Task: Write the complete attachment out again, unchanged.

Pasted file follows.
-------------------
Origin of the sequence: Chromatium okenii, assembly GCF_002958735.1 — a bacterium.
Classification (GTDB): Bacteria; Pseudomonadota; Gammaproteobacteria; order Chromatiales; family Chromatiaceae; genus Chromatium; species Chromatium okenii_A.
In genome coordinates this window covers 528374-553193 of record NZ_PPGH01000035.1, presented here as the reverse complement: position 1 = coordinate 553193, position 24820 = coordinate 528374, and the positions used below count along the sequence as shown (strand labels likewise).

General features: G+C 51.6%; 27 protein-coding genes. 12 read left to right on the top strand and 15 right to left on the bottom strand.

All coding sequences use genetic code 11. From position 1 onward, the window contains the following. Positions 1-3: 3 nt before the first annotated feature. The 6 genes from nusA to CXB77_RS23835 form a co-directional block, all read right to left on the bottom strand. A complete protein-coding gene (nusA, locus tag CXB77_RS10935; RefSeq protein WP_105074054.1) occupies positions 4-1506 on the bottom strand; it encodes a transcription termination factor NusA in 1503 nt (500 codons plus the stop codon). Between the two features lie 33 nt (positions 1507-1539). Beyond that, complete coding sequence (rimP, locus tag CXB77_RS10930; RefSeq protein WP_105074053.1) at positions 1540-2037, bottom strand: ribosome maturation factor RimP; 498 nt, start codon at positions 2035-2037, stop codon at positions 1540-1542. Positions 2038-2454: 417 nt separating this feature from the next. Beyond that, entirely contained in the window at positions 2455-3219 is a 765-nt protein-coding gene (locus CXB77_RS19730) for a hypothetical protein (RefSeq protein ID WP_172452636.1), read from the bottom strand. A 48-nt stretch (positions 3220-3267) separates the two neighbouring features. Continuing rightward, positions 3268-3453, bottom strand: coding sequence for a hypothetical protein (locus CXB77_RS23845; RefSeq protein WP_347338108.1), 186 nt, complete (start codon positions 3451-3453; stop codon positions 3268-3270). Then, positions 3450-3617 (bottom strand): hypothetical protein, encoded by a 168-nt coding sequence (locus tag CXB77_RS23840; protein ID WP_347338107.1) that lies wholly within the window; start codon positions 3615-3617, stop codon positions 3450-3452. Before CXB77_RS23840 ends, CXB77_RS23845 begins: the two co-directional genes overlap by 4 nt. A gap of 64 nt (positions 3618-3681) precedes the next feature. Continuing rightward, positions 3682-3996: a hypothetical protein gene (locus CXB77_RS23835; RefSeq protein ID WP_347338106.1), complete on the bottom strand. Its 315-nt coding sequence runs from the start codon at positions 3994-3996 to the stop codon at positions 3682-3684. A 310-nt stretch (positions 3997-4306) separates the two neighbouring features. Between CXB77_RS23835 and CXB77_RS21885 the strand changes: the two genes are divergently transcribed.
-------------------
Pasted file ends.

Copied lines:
Origin of the sequence: Chromatium okenii, assembly GCF_002958735.1 — a bacterium.
Classification (GTDB): Bacteria; Pseudomonadota; Gammaproteobacteria; order Chromatiales; family Chromatiaceae; genus Chromatium; species Chromatium okenii_A.
In genome coordinates this window covers 528374-553193 of record NZ_PPGH01000035.1, presented here as the reverse complement: position 1 = coordinate 553193, position 24820 = coordinate 528374, and the positions used below count along the sequence as shown (strand labels likewise).

General features: G+C 51.6%; 27 protein-coding genes. 12 read left to right on the top strand and 15 right to left on the bottom strand.

All coding sequences use genetic code 11. From position 1 onward, the window contains the following. Positions 1-3: 3 nt before the first annotated feature. The 6 genes from nusA to CXB77_RS23835 form a co-directional block, all read right to left on the bottom strand. A complete protein-coding gene (nusA, locus tag CXB77_RS10935; RefSeq protein WP_105074054.1) occupies positions 4-1506 on the bottom strand; it encodes a transcription termination factor NusA in 1503 nt (500 codons plus the stop codon). Between the two features lie 33 nt (positions 1507-1539). Beyond that, complete coding sequence (rimP, locus tag CXB77_RS10930; RefSeq protein WP_105074053.1) at positions 1540-2037, bottom strand: ribosome maturation factor RimP; 498 nt, start codon at positions 2035-2037, stop codon at positions 1540-1542. Positions 2038-2454: 417 nt separating this feature from the next. Beyond that, entirely contained in the window at positions 2455-3219 is a 765-nt protein-coding gene (locus CXB77_RS19730) for a hypothetical protein (RefSeq protein ID WP_172452636.1), read from the bottom strand. A 48-nt stretch (positions 3220-3267) separates the two neighbouring features. Continuing rightward, positions 3268-3453, bottom strand: coding sequence for a hypothetical protein (locus CXB77_RS23845; RefSeq protein WP_347338108.1), 186 nt, complete (start codon positions 3451-3453; stop codon positions 3268-3270). Then, positions 3450-3617 (bottom strand): hypothetical protein, encoded by a 168-nt coding sequence (locus tag CXB77_RS23840; protein ID WP_347338107.1) that lies wholly within the window; start codon positions 3615-3617, stop codon positions 3450-3452. Before CXB77_RS23840 ends, CXB77_RS23845 begins: the two co-directional genes overlap by 4 nt. A gap of 64 nt (positions 3618-3681) precedes the next feature. Continuing rightward, positions 3682-3996: a hypothetical protein gene (locus CXB77_RS23835; RefSeq protein ID WP_347338106.1), complete on the bottom strand. Its 315-nt coding sequence runs from the start codon at positions 3994-3996 to the stop codon at positions 3682-3684. A 310-nt stretch (positions 3997-4306) separates the two neighbouring features. Between CXB77_RS23835 and CXB77_RS21885 the strand changes: the two genes are divergently transcribed.